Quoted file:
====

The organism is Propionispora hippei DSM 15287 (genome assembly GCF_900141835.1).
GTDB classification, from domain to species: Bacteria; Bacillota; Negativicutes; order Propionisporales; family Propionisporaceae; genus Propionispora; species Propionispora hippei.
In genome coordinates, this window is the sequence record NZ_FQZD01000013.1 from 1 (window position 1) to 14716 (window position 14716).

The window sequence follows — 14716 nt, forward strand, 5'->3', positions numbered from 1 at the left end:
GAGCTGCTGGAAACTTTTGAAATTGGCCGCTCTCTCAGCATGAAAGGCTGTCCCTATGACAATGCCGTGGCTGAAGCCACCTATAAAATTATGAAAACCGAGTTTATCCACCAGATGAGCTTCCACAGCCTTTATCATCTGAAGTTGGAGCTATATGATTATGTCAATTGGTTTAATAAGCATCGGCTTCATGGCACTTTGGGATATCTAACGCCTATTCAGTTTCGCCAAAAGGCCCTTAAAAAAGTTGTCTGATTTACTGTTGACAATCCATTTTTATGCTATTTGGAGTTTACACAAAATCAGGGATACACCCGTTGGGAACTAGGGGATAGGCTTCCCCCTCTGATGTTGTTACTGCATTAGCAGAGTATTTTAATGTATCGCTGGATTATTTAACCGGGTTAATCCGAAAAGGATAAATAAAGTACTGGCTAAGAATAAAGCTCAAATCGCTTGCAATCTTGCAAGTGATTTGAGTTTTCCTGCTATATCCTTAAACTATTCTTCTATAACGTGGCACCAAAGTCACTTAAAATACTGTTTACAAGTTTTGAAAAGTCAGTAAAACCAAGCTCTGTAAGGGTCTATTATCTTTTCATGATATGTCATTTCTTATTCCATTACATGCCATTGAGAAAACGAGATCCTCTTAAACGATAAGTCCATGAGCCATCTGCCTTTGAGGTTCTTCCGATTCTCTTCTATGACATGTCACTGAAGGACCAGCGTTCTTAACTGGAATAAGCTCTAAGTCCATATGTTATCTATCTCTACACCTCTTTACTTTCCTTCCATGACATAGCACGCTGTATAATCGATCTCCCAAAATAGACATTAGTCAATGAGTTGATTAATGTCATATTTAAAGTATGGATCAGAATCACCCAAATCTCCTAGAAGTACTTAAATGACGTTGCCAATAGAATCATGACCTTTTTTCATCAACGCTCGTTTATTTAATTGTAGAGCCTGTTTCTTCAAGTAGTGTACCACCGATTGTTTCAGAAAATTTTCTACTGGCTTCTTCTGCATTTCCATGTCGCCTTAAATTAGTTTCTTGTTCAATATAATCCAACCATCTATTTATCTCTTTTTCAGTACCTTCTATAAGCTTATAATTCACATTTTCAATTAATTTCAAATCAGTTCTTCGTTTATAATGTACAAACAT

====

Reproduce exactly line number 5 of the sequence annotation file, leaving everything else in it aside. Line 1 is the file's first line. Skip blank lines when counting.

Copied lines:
GAGCTGCTGGAAACTTTTGAAATTGGCCGCTCTCTCAGCATGAAAGGCTGTCCCTATGACAATGCCGTGGCTGAAGCCACCTATAAAATTATGAAAACCGAGTTTATCCACCAGATGAGCTTCCACAGCCTTTATCATCTGAAGTTGGAGCTATATGATTATGTCAATTGGTTTAATAAGCATCGGCTTCATGGCACTTTGGGATATCTAACGCCTATTCAGTTTCGCCAAAAGGCCCTTAAAAAAGTTGTCTGATTTACTGTTGACAATCCATTTTTATGCTATTTGGAGTTTACACAAAATCAGGGATACACCCGTTGGGAACTAGGGGATAGGCTTCCCCCTCTGATGTTGTTACTGCATTAGCAGAGTATTTTAATGTATCGCTGGATTATTTAACCGGGTTAATCCGAAAAGGATAAATAAAGTACTGGCTAAGAATAAAGCTCAAATCGCTTGCAATCTTGCAAGTGATTTGAGTTTTCCTGCTATATCCTTAAACTATTCTTCTATAACGTGGCACCAAAGTCACTTAAAATACTGTTTACAAGTTTTGAAAAGTCAGTAAAACCAAGCTCTGTAAGGGTCTATTATCTTTTCATGATATGTCATTTCTTATTCCATTACATGCCATTGAGAAAACGAGATCCTCTTAAACGATAAGTCCATGAGCCATCTGCCTTTGAGGTTCTTCCGATTCTCTTCTATGACATGTCACTGAAGGACCAGCGTTCTTAACTGGAATAAGCTCTAAGTCCATATGTTATCTATCTCTACACCTCTTTACTTTCCTTCCATGACATAGCACGCTGTATAATCGATCTCCCAAAATAGACATTAGTCAATGAGTTGATTAATGTCATATTTAAAGTATGGATCAGAATCACCCAAATCTCCTAGAAGTACTTAAATGACGTTGCCAATAGAATCATGACCTTTTTTCATCAACGCTCGTTTATTTAATTGTAGAGCCTGTTTCTTCAAGTAGTGTACCACCGATTGTTTCAGAAAATTTTCTACTGGCTTCTTCTGCATTTCCATGTCGCCTTAAATTAGTTTCTTGTTCAATATAATCCAACCATCTATTTATCTCTTTTTCAGTACCTTCTATAAGCTTATAATTCACATTTTCAATTAATTTCAAATCAGTTCTTCGTTTATAATGTACAAACAT